In the United States, more than a third of all women have had a hysterectomy. This makes it the second most common surgical procedure for women.
However, removing your reproductive organs is a big decision that shouldn’t be taken lightly, and many hysterectomies performed aren’t medically necessary. It’s essential to understand all of your options before undergoing this life-changing procedure.
Our board-certified OB/GYN providers at Darin Swainston MD. FACOG, in Las Vegas, Nevada, want you to be well-informed before deciding to go through with a hysterectomy. That’s why we’ve put together this helpful guide if you’re wondering if a hysterectomy is the right option for you. Keep reading to learn more.
What exactly is a hysterectomy anyway?
A hysterectomy is a surgery that removes your reproductive organs, but there are several different types of hysterectomies. Total hysterectomies mean that your surgeon completely removes your uterus and cervix. A supracervical or partial hysterectomy leaves your cervix intact.
In some cases, your surgeon may remove other reproductive organs. This is called a radical hysterectomy and may include removing your ovaries or fallopian tubes.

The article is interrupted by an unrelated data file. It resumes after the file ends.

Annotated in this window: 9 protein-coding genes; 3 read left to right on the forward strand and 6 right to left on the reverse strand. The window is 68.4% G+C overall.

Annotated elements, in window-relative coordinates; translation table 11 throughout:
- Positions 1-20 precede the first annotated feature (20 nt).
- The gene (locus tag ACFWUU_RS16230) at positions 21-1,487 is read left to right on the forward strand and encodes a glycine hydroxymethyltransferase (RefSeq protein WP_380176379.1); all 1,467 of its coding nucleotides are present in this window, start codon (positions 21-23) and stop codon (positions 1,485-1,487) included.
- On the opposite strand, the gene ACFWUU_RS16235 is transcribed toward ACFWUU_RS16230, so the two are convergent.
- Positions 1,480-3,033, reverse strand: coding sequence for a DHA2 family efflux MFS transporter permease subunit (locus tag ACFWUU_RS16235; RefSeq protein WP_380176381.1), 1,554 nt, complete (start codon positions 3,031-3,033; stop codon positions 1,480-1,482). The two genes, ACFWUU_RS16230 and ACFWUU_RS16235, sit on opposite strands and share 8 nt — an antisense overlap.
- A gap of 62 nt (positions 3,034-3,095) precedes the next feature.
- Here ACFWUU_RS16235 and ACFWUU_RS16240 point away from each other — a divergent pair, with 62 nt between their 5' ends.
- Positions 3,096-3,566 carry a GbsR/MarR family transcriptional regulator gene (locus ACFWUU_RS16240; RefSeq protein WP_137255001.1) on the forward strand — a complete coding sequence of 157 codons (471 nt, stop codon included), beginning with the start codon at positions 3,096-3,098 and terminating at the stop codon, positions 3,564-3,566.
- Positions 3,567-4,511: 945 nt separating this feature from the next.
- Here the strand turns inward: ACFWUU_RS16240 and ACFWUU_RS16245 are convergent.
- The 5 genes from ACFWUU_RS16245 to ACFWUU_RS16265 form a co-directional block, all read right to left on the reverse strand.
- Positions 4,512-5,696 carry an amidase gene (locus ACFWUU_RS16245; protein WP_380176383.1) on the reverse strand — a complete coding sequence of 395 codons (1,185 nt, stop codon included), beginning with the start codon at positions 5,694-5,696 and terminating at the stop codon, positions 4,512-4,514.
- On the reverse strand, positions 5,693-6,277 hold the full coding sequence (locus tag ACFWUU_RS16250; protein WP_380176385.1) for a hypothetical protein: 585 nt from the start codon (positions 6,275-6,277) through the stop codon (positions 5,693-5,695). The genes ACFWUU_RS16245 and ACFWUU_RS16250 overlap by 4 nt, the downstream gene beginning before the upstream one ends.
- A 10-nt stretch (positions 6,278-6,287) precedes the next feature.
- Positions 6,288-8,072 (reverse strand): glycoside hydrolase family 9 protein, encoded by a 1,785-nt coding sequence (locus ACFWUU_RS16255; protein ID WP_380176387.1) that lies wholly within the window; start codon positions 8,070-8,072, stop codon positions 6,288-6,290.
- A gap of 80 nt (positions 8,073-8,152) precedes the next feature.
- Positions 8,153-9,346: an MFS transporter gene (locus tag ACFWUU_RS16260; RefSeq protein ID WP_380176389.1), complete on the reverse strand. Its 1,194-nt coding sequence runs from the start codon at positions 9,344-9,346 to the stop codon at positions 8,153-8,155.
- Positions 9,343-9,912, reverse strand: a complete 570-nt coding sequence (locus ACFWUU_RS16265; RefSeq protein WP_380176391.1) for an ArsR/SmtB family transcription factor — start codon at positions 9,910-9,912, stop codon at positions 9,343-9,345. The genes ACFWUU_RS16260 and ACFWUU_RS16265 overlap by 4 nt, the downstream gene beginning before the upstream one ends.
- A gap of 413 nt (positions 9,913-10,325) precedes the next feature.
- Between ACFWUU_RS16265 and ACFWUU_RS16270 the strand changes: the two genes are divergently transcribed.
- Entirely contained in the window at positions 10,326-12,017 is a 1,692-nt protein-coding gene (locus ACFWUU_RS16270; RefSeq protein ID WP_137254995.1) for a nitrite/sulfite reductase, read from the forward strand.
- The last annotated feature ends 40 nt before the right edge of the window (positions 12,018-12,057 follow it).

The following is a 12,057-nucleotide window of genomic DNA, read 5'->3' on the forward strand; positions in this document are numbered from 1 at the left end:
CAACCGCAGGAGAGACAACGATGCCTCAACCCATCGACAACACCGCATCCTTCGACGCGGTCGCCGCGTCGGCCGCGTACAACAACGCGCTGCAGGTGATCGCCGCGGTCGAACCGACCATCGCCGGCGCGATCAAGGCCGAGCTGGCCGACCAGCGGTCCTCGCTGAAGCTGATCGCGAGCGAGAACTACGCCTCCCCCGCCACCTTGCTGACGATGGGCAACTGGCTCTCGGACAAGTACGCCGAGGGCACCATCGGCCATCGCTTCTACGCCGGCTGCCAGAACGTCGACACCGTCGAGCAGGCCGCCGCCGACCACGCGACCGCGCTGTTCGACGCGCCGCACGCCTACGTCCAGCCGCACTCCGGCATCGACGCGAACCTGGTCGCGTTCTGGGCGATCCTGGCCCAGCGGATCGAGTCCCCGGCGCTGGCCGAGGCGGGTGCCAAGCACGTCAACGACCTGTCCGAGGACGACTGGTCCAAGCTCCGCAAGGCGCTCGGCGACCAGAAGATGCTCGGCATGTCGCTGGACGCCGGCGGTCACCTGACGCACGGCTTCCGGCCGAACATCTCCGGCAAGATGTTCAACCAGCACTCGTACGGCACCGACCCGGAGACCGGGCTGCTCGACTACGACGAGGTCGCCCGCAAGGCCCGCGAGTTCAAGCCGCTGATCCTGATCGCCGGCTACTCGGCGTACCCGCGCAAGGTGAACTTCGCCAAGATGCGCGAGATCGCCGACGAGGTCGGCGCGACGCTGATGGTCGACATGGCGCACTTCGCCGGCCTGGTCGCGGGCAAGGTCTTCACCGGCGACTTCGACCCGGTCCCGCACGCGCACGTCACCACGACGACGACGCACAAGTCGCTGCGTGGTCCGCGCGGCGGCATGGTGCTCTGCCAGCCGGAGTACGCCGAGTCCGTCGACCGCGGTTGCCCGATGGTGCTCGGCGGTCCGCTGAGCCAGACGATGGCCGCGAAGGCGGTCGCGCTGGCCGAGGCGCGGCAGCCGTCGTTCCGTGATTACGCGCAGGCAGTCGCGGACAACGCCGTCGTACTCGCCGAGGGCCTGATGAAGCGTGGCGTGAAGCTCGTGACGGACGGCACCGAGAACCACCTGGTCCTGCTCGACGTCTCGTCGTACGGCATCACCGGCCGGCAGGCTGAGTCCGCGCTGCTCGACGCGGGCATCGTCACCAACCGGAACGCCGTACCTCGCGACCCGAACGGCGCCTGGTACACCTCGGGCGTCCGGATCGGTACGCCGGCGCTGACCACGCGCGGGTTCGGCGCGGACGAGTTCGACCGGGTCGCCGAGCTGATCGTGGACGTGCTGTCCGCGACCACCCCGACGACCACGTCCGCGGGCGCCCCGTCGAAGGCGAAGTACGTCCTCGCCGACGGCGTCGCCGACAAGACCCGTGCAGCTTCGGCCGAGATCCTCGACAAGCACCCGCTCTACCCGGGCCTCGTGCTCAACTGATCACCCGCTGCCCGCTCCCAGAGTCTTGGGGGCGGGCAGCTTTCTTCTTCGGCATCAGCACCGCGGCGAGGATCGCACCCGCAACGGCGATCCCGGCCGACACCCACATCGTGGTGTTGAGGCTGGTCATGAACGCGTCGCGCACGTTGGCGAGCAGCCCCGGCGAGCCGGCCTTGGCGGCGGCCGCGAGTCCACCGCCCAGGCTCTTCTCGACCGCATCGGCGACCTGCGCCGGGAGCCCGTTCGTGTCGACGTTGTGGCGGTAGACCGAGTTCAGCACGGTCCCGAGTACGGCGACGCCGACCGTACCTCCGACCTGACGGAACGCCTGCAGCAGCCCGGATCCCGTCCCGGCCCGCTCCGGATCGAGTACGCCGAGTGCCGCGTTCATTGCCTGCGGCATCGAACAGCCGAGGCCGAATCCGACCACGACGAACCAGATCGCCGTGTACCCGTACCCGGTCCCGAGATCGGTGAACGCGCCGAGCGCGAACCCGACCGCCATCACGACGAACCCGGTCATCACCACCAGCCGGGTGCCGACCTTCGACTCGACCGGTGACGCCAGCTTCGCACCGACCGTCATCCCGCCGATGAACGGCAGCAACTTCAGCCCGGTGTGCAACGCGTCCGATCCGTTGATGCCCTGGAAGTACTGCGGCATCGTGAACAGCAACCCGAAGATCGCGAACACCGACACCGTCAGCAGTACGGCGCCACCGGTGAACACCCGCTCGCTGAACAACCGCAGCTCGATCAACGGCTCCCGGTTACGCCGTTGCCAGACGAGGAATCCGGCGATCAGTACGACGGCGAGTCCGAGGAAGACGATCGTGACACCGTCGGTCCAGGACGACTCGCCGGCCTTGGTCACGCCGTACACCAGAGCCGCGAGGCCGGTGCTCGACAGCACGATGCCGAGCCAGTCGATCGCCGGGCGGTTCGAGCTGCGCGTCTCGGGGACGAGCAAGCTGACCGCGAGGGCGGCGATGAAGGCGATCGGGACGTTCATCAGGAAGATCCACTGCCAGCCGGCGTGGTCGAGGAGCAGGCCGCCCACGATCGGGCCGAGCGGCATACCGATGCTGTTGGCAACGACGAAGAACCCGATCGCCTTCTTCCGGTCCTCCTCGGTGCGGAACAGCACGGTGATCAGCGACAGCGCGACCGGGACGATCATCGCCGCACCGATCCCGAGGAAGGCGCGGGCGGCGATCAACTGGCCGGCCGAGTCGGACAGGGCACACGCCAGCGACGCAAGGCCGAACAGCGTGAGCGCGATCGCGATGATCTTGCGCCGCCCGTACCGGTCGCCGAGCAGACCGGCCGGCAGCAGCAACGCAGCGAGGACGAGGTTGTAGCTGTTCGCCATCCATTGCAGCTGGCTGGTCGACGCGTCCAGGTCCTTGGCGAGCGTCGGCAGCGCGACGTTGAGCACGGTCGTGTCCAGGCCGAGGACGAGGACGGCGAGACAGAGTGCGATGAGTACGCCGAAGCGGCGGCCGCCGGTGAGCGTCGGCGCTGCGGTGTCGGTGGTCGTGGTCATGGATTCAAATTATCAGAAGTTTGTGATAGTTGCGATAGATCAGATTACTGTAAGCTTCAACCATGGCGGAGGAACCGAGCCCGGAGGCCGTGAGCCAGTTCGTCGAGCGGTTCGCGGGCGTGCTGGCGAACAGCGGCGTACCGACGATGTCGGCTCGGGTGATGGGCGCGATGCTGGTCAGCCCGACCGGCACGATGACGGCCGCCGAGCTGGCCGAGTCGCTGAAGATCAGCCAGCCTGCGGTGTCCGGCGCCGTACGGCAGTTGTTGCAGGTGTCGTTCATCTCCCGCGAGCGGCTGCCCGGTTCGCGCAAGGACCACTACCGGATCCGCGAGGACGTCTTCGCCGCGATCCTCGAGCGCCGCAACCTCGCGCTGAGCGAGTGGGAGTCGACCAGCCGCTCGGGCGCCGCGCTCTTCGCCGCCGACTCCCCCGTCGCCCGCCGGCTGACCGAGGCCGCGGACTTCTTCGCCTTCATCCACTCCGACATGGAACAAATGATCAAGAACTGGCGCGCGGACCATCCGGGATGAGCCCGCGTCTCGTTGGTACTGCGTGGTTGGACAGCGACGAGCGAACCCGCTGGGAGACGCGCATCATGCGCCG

There are serious risks, side effects, and consequences of hysterectomies that can impact your quality of life. These include an increased risk of:
- Early menopause
- Ovarian failure
- Vasomotor symptoms (e.g., hot flashes)
- Cardiovascular disease
- Hypertension and stroke
- Urinary tract problems (e.g., incontinence)
- Certain cancers (e.g., thyroid cancer)
- Additional surgery
There is also a higher risk of developing a mental health disorder, like depression, in women who’ve had a hysterectomy.
When should I consider a hysterectomy?
Though hysterectomies have risks, they are often an effective treatment for specific gynecological issues. Hysterectomies are medically necessary when you have a condition that is life-threatening, like:
- Serious complications during labor and childbirth, such as a ruptured uterus
- Invasive cancers (uterine, cervical, vaginal, ovarian, or of the fallopian tubes)
- An infection that isn’t responding to other forms of treatment
- Unmanageable uterine bleeding
A hysterectomy may also be necessary if you have severe pelvic prolapse that doesn’t respond to other therapies or treatments.
What about a single-site umbilical hysterectomy?
A single-site umbilical hysterectomy is an innovative procedure where your surgeon removes your uterus and other organs through a small incision in your belly button.
In this type of hysterectomy, there is less scarring from multiple incisions and, therefore, a more cosmetically pleasing outcome. Additionally, single-site umbilical hysterectomies are outpatient, meaning you won’t need hospitalization.
If you’d like to learn more about your options for hysterectomies, we’ve got you covered. Schedule an appointment online or over the phone at Darin Swainston, MD. FACOG in Las Vegas, Nevada today.